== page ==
Pasta and the American experiment

I learned to cook out of necessity. I grew up as an indentured servant in Puglia’s Delicatessen, a mom-and-pop deli on Pitman Avenue in the Bronx.

A typical day’s fare would be lasagna, manicotti, and sausage-and-peppers. We made everything fresh, including the pasta, and sold the best bread known to the civilized world. The La Scala Brothers, our suppliers, credited their bread to old brick ovens, the New York water and an ancient Sicilian recipe.

I learned many recipes from my great uncle Sal. Uncle Sal could sing an Italian aria and at the same time take three guys apart in a bar fight. He won Italy’s Medal of Honor for bravery in World War l and then pilfered the Allied Commissary, sending supplies to his family in Sicily. He had a strange duality.

Each week we’d watch the Friday-night fights. During any typical brawl between Carmen Basilio and Sugar Ray Robinson, Uncle Sal would stir up such delicacies as calamari and pasta. I watched how he’d orchestrate his creations. I can still hear him exclaim as he nimbly massaged the dough to create the perfect texture for pasta, “Joey boy, the way to a woman’s heart is through cooking.”

Years later while partying with my fellow officers in the Marines, I would find myself sitting in a kitchen surrounded by their wives and girlfriends giving explicit instruction on making homemade pastas and sharing Italian recopies. I’d laugh as I thought of Uncle Sal’s proclamations about winning a woman’s heart via cooking.

However, I realized that the conduit to culture is food.

Last week I participated in the Multi-Culture Fair at La Cañada Elementary. I was part of the Italian team with Lisa Redmon, Francesca and Jeff Del Gobbo, Sheryl Madonna and Angela Piangenti. I was making pasta and trying to get the children to enunciate a typical Italian-American greeting, with an East Bronx feel: “How you doing?”

Many of the ladies representing Korea, Japan, China, Tunisia, Mexico, Philippines and Armenia, along with the children’s chaperons, were curious about the logistics of fresh pasta.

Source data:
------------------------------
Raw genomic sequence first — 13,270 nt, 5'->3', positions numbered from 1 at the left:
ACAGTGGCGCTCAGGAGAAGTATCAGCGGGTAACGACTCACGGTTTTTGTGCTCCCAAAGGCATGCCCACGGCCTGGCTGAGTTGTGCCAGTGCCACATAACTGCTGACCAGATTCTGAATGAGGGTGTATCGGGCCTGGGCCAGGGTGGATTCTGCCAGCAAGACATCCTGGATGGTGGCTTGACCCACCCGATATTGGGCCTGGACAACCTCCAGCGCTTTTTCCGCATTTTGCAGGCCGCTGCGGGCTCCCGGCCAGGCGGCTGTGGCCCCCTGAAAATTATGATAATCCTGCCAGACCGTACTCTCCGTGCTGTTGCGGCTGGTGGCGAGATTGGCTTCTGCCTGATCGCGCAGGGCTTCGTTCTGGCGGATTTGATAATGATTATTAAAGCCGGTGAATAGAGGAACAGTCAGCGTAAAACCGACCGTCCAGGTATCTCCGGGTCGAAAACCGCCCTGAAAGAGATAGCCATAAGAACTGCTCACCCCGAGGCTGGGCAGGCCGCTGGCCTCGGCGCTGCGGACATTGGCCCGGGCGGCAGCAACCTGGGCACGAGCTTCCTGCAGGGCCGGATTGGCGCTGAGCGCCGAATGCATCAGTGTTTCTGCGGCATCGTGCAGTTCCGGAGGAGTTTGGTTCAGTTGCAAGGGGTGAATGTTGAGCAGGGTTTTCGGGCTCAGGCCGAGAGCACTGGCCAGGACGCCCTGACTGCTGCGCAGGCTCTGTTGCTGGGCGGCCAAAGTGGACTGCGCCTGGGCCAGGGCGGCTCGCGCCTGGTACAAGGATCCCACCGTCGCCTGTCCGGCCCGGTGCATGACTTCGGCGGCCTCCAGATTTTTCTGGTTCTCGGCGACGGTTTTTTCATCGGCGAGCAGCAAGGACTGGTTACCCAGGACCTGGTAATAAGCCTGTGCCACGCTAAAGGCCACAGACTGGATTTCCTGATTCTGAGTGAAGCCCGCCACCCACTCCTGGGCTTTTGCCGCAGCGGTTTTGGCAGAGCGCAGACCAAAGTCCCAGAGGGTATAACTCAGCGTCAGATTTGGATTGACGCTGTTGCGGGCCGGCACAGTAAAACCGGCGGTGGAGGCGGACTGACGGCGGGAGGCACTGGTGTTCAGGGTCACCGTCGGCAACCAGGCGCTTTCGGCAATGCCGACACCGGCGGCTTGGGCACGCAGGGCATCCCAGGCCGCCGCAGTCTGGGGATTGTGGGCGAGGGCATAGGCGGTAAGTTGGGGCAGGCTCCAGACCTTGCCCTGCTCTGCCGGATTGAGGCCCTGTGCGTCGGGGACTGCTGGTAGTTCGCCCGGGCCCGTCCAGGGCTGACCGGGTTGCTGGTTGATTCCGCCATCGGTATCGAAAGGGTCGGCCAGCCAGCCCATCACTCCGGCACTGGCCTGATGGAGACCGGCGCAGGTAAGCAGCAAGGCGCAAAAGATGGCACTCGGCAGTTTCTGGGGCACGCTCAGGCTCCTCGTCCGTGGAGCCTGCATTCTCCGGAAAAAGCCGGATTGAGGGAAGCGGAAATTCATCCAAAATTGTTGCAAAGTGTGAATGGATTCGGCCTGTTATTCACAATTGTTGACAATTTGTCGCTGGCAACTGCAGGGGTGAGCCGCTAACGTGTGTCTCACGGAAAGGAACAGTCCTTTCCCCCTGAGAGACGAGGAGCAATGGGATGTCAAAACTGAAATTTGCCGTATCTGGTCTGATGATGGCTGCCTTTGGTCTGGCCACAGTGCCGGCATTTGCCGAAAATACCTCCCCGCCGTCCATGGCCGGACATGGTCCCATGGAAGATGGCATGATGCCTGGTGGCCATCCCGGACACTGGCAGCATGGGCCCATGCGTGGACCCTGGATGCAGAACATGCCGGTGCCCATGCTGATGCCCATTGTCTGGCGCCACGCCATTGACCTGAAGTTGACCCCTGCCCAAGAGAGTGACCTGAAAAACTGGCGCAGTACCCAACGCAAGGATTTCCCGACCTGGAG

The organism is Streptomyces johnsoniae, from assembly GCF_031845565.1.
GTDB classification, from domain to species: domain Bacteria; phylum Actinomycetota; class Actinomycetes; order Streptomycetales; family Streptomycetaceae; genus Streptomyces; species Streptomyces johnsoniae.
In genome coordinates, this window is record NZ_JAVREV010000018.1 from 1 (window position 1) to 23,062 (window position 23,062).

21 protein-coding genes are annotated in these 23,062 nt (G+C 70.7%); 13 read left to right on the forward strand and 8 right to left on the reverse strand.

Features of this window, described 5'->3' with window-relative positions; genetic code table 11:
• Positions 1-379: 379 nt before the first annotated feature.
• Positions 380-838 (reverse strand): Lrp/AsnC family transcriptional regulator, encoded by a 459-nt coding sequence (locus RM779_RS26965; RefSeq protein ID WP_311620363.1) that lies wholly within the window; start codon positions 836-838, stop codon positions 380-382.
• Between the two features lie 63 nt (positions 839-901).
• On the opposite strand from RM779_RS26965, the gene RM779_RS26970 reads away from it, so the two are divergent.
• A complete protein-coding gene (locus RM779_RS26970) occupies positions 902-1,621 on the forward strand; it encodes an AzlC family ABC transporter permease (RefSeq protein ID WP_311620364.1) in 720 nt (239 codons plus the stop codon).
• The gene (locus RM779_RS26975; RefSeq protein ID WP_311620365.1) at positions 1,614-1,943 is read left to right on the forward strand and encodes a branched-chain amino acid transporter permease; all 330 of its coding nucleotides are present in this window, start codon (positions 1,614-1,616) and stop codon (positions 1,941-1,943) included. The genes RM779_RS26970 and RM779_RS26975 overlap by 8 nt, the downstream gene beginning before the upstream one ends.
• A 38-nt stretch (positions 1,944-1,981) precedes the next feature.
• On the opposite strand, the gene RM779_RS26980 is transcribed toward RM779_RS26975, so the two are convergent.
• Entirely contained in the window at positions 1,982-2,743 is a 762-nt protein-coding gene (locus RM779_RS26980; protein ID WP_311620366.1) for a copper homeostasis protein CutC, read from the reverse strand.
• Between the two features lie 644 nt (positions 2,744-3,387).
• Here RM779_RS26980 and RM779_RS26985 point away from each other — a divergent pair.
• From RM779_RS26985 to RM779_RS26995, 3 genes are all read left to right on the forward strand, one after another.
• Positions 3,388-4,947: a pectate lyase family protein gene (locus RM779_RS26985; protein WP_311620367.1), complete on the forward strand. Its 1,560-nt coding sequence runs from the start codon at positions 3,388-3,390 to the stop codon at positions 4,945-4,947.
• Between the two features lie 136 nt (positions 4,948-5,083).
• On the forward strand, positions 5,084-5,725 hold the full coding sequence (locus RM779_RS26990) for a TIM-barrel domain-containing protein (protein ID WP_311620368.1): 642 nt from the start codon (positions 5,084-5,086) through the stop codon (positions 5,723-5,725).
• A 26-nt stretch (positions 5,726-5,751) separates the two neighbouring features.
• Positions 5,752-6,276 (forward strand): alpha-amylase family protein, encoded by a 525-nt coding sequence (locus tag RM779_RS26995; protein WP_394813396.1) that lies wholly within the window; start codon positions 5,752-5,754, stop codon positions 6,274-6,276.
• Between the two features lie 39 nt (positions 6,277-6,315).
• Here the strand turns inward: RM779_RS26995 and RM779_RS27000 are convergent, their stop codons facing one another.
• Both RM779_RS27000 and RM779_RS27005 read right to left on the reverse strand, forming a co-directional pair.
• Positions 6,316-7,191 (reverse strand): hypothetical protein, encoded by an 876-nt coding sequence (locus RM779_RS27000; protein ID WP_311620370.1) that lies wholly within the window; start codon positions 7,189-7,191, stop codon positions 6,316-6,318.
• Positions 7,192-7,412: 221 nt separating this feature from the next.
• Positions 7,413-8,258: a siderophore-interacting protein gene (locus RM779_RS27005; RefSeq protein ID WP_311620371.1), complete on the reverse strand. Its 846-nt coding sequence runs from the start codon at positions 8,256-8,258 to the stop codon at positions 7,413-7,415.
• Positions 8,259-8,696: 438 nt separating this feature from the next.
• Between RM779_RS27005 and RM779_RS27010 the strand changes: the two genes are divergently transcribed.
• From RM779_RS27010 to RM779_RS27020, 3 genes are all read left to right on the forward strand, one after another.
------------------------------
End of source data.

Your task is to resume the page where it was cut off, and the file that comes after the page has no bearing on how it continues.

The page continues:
“Can I have the recipe?,” they would inquire.

“Does Macy’s tell Gimbals?” I’d reply. “Yeah, of course I’d be glad to share.”

This is what you need: a food processor, a pasta machine (the kind you crank), six large eggs, two tablespoons of olive oil, a pinch of salt, two cups of semolina and two cups of flour. Tipo ‘00’ flour, commonly called “Farina di grano tenero” in the Italian neighborhoods, is recommended. If you can’t get Tipo, all-purpose unbleached will do.

Combine the flour, semolina and salt in the processor and blend. Beat the eggs separately. Gradually add the eggs into the processor until the mixture looks a bit like breadcrumbs. Turn the dough on a floured surface, sprinkle with olive oil and knead for about five minutes. The trick is getting the perfect consistency.

Roll the dough balls through the machine at the various settings and then cut. Toss the pasta into boiling water and in less than a minute, it’s done. Bada bing! If you are having problems, send me a note.

No shortcuts on the sauce! Uncle Sal used to say, “La salsa è tutto” (the sauce is everything).

The message of the Multi-Culture Fair at LCE goes beyond pogo gee, horchata, lumpia and pasta. What solidifies American culture is the interchange of diversity. This exchange is inherent and is defined as Americanism. The attractions and diversions of cultures are the alchemy of multiplicity. Life is plurality. The exclusion of any particular culture diminishes the possibility of Americanism. Celebrating difference enhances America.

I hope one day the children will realize that the food, costumes, and traditions of cultures are incidental to the Great American Experiment. However, they do bring us together.


JOE PUGLIA is a practicing counselor, a professor of education at Glendale Community College and a former officer in the Marines. Reach him at

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